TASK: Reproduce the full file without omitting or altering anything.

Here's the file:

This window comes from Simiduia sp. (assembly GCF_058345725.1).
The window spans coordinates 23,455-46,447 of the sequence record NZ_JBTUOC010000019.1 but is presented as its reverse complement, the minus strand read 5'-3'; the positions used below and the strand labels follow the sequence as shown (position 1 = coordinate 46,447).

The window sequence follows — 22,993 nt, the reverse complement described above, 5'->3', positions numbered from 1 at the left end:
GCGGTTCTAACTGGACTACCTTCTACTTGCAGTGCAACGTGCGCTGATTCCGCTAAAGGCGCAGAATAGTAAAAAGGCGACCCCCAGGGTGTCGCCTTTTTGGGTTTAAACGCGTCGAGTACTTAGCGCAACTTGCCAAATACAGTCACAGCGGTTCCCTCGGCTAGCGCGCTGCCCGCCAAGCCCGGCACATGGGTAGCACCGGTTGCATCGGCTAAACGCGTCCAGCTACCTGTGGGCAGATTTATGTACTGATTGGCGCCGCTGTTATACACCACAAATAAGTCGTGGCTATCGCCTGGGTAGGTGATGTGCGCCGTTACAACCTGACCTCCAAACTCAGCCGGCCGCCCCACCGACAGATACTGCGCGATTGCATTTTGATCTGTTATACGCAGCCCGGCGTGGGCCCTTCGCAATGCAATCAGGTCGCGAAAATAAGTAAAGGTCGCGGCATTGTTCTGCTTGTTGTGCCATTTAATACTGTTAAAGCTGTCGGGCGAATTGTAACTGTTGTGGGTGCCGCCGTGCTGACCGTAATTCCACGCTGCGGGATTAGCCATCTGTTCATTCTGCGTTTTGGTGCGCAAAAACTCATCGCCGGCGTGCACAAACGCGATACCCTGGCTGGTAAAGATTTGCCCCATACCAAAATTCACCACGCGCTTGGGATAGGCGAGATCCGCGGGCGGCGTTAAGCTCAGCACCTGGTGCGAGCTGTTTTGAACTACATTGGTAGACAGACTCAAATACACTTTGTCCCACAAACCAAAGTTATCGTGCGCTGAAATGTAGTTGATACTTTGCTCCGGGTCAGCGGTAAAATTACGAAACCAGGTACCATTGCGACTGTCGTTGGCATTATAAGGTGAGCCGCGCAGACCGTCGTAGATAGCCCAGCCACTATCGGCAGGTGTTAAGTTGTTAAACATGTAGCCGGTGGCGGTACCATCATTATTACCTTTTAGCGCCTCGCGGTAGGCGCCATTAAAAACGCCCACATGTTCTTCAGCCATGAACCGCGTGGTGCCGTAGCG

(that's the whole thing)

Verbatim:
This window comes from Simiduia sp. (assembly GCF_058345725.1).
The window spans coordinates 23,455-46,447 of the sequence record NZ_JBTUOC010000019.1 but is presented as its reverse complement, the minus strand read 5'-3'; the positions used below and the strand labels follow the sequence as shown (position 1 = coordinate 46,447).

The window sequence follows — 22,993 nt, the reverse complement described above, 5'->3', positions numbered from 1 at the left end:
GCGGTTCTAACTGGACTACCTTCTACTTGCAGTGCAACGTGCGCTGATTCCGCTAAAGGCGCAGAATAGTAAAAAGGCGACCCCCAGGGTGTCGCCTTTTTGGGTTTAAACGCGTCGAGTACTTAGCGCAACTTGCCAAATACAGTCACAGCGGTTCCCTCGGCTAGCGCGCTGCCCGCCAAGCCCGGCACATGGGTAGCACCGGTTGCATCGGCTAAACGCGTCCAGCTACCTGTGGGCAGATTTATGTACTGATTGGCGCCGCTGTTATACACCACAAATAAGTCGTGGCTATCGCCTGGGTAGGTGATGTGCGCCGTTACAACCTGACCTCCAAACTCAGCCGGCCGCCCCACCGACAGATACTGCGCGATTGCATTTTGATCTGTTATACGCAGCCCGGCGTGGGCCCTTCGCAATGCAATCAGGTCGCGAAAATAAGTAAAGGTCGCGGCATTGTTCTGCTTGTTGTGCCATTTAATACTGTTAAAGCTGTCGGGCGAATTGTAACTGTTGTGGGTGCCGCCGTGCTGACCGTAATTCCACGCTGCGGGATTAGCCATCTGTTCATTCTGCGTTTTGGTGCGCAAAAACTCATCGCCGGCGTGCACAAACGCGATACCCTGGCTGGTAAAGATTTGCCCCATACCAAAATTCACCACGCGCTTGGGATAGGCGAGATCCGCGGGCGGCGTTAAGCTCAGCACCTGGTGCGAGCTGTTTTGAACTACATTGGTAGACAGACTCAAATACACTTTGTCCCACAAACCAAAGTTATCGTGCGCTGAAATGTAGTTGATACTTTGCTCCGGGTCAGCGGTAAAATTACGAAACCAGGTACCATTGCGACTGTCGTTGGCATTATAAGGTGAGCCGCGCAGACCGTCGTAGATAGCCCAGCCACTATCGGCAGGTGTTAAGTTGTTAAACATGTAGCCGGTGGCGGTACCATCATTATTACCTTTTAGCGCCTCGCGGTAGGCGCCATTAAAAACGCCCACATGTTCTTCAGCCATGAACCGCGTGGTGCCGTAGCG